the body to which the hands are attached. In a project with the Des Moines Well Armed Woman Chapter, she asked the more experienced shooters to trace their dominant shooting hand and list which guns worked well for them. The hand tracings were compiled in a binder that can be flipped through and matched to Green’s store customers in order to find hand-match suggestions. Pretty brilliant, eh? Be a Consultant, Not a Salesman Given her experience, Green has found several firearms that do seem to work well

with the hand sizes and strength levels common to most women. Some of the most popular at her range are the Smith & Wesson Shields and M&P 2.0s, Glock 19s/43s/42s, Sig 320s/938s/238s, HK VP9s, and Walther PPQs. However, don’t turn to these as a default solution. At best, they’re a good place to start. As a firearms consultant— and that’s exactly what you are—it’s your job to consider all these things. Fit the handgun to the person, not their sex. If you do that, you’ll keep people safer, sell more handguns, create a loyal customer base, and make more money. What a concept!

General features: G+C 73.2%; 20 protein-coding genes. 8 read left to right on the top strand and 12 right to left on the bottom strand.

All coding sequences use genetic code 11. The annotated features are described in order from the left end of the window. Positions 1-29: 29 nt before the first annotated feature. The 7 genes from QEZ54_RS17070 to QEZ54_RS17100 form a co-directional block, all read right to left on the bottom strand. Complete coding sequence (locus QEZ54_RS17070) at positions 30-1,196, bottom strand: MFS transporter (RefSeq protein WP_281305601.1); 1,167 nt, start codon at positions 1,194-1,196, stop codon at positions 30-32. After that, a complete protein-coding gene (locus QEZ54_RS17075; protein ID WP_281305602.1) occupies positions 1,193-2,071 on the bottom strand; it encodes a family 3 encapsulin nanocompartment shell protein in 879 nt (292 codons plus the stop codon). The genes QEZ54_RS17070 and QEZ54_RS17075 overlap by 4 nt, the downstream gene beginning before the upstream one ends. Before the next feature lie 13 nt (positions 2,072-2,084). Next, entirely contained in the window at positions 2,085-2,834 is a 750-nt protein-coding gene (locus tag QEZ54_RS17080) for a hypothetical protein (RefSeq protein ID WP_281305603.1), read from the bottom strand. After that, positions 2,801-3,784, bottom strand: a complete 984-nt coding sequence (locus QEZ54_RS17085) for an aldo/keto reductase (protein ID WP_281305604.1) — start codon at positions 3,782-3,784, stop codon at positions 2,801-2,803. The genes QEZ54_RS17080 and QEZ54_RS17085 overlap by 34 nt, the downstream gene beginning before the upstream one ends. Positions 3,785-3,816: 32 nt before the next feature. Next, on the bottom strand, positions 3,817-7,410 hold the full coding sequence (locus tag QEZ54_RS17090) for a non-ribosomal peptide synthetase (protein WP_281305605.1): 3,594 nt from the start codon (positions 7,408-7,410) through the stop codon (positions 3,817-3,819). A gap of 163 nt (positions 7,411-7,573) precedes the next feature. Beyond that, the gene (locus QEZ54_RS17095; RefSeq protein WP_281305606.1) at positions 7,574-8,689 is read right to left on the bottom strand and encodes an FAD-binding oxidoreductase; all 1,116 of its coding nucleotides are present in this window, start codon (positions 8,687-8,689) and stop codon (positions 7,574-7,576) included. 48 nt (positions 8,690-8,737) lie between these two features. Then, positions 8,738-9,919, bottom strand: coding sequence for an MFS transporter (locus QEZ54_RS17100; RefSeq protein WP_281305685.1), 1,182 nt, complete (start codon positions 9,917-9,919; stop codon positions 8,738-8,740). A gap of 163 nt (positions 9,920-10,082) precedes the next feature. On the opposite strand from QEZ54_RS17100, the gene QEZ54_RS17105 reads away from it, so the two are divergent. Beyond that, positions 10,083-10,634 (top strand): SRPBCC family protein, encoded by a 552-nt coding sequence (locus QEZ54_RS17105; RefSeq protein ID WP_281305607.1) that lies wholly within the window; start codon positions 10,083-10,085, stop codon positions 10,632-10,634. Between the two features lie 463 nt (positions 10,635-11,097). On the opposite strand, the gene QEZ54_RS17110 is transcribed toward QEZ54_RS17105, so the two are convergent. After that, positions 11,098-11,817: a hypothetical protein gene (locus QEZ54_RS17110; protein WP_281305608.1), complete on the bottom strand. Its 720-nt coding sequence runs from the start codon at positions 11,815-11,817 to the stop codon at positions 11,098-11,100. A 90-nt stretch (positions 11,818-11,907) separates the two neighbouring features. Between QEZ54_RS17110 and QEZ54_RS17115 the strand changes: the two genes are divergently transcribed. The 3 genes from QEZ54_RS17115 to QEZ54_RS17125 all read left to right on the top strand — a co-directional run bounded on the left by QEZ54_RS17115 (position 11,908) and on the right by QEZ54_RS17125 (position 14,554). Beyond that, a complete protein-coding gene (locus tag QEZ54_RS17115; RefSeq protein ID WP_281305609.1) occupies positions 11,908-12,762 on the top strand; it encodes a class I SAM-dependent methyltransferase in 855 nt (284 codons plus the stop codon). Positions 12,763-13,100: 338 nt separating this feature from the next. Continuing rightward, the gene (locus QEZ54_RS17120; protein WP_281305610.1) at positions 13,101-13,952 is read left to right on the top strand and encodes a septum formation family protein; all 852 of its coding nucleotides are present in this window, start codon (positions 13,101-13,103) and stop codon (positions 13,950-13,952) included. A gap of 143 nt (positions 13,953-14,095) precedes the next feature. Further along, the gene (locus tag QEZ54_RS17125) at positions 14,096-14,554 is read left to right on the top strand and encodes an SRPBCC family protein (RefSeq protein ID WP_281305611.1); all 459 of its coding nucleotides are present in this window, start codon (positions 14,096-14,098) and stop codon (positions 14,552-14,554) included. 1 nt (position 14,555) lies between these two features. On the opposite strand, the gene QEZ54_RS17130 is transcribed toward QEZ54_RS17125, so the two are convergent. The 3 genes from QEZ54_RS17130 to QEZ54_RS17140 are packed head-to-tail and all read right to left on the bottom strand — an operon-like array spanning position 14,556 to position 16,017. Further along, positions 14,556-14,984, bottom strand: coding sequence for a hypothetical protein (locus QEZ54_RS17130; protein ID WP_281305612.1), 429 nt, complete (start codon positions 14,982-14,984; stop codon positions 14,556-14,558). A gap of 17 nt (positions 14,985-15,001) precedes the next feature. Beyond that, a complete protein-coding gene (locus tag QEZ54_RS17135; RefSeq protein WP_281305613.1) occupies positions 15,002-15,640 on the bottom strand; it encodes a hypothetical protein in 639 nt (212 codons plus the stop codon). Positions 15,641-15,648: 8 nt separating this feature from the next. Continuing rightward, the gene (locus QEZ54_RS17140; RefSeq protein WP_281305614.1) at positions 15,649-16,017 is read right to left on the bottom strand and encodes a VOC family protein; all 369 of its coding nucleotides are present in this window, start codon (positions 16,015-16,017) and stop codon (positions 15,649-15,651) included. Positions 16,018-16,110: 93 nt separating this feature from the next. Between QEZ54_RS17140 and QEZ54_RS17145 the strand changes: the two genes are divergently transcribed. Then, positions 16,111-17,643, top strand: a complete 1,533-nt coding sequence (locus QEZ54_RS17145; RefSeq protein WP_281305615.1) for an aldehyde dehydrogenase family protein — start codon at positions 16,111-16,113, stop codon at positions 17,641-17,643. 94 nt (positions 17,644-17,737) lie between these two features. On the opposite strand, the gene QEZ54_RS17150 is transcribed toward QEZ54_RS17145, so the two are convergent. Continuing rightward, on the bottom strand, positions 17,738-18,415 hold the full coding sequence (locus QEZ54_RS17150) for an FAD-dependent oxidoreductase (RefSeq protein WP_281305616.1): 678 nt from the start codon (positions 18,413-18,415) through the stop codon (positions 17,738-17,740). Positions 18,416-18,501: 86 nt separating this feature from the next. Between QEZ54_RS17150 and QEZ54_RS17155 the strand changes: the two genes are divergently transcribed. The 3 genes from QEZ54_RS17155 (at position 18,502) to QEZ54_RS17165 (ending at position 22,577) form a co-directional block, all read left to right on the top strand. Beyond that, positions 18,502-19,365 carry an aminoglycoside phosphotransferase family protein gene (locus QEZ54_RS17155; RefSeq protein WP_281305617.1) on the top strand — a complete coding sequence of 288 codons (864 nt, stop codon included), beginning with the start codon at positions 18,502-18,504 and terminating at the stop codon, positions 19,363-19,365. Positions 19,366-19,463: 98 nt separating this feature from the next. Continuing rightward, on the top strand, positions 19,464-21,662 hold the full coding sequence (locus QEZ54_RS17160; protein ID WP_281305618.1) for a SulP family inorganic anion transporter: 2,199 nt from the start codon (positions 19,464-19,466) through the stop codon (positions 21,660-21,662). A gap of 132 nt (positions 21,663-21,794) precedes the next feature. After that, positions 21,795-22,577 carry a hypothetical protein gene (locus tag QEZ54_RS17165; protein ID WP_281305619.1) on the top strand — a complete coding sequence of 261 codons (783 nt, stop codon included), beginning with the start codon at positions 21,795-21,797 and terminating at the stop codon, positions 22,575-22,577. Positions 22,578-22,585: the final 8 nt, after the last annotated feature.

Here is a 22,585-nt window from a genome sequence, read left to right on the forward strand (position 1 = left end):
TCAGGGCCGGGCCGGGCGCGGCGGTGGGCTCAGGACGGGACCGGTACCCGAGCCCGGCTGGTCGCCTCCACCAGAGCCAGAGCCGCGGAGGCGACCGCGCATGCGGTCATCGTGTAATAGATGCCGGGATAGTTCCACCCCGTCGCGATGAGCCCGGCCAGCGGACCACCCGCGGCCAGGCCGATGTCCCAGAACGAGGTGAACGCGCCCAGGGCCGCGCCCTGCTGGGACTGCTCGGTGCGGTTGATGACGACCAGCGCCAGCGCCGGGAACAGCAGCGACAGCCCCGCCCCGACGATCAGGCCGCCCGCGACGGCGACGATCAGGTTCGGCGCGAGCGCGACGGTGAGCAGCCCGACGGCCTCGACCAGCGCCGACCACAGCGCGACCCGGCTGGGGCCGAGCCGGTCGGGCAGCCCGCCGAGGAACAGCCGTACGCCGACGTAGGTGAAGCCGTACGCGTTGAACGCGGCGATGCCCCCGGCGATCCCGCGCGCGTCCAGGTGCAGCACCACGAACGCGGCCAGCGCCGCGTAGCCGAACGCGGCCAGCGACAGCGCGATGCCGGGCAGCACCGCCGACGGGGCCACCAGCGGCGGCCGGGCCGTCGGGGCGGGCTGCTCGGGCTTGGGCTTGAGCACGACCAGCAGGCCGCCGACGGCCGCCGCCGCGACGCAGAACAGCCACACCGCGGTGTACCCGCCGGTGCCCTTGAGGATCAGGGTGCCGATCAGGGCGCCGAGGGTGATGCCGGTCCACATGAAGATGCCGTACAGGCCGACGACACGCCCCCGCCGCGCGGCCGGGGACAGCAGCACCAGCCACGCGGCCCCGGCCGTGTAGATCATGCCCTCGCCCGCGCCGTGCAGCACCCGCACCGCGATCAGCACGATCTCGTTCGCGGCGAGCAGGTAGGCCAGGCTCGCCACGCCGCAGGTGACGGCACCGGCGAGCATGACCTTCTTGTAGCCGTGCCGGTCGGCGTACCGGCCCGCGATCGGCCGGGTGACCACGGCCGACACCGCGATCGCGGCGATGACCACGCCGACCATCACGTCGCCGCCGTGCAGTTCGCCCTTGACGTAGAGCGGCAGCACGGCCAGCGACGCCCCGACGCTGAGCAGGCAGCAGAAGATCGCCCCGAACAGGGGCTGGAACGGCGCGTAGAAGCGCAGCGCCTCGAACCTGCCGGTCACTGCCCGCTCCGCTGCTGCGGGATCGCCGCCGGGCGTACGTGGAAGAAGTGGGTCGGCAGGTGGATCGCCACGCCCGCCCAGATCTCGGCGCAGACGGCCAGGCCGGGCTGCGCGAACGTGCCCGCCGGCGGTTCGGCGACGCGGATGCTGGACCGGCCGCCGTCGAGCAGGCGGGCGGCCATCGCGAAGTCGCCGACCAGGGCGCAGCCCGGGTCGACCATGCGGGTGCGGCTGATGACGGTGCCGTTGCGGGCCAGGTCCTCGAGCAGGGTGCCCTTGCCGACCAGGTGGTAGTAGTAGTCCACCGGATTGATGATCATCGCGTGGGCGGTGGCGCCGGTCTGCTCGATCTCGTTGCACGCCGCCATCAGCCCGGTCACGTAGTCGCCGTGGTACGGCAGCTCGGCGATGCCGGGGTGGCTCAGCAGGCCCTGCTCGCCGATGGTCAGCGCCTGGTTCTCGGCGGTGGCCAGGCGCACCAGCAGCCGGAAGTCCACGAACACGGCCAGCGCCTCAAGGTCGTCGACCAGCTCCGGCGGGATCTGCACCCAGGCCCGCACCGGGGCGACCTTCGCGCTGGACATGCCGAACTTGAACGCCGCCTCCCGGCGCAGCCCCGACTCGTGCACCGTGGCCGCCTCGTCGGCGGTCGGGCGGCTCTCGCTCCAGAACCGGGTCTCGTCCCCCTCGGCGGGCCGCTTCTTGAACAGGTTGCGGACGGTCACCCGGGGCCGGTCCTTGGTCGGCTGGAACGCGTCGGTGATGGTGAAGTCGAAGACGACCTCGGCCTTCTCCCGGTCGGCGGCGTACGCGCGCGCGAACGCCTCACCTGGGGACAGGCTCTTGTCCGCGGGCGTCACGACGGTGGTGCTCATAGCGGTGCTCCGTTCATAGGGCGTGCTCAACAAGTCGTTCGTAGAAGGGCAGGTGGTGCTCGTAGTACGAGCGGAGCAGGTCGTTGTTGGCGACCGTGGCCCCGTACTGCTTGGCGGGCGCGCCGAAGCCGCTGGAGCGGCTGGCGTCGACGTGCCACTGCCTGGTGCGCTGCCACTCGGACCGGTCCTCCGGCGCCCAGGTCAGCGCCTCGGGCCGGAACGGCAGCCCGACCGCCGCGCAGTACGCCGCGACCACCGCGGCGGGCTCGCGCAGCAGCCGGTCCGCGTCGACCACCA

Function and Fit High Speed Gear knows how to build a better mousetrap


igh Speed Gear is known for its TACOs. These are not corn tortillas wrapped around a filling and doused with hot sauce. TACOs are magazine pouches made of either canvas or polymer and a clever weaving of bungee cord. The bungee cord can be adjusted to allow just the right amount of tension to secure the magazine, as well as accommodate magazines of differing sizes. A TACO can handle magazines for an AR15, as well as mags for an AR10, AK-47, M1A, and others.

High Speed Gear (HSGI) started as a small custom shop in 1999, modifying gear for Marines stationed at Camp Lejeune in Jacksonville, North Carolina. From there, the company grew into what it is today, coming to prominence with chest rigs, TACOs, and battle belts. HSGI also acquired Comp-Tac holsters, an excellent complement to its existing line. All HSGI products, by the way, are still manufactured in North Carolina. The most popular products are easily the base versions of the TACO—TACO, Pistol TACO, Double Decker TACO—as well as a series of belts—COBRA Rigger Belts, Sure-Grip Belts, and Slim-Grip Padded Belts. The manufacturer also sees a lot of service members, Marines especially, using its Adjustable Shoulder Pads, which employ the same padding as the battle belts. In a word, HSGI gear is comfortable. I wore the Slim-Grip Padded Belt loaded with AR15 magazines and SIG P320 magazines during a day-long writer event. Compared to other duty belts and rigs I’ve worn in competition, the Slim-Grip Padded Belt was a pleasure to wear; the inside of the belt features a neoprene layer that sticks to clothing and doesn’t shift. To my way of thinking, it is a perfect combination of function and fit. It’s all about building a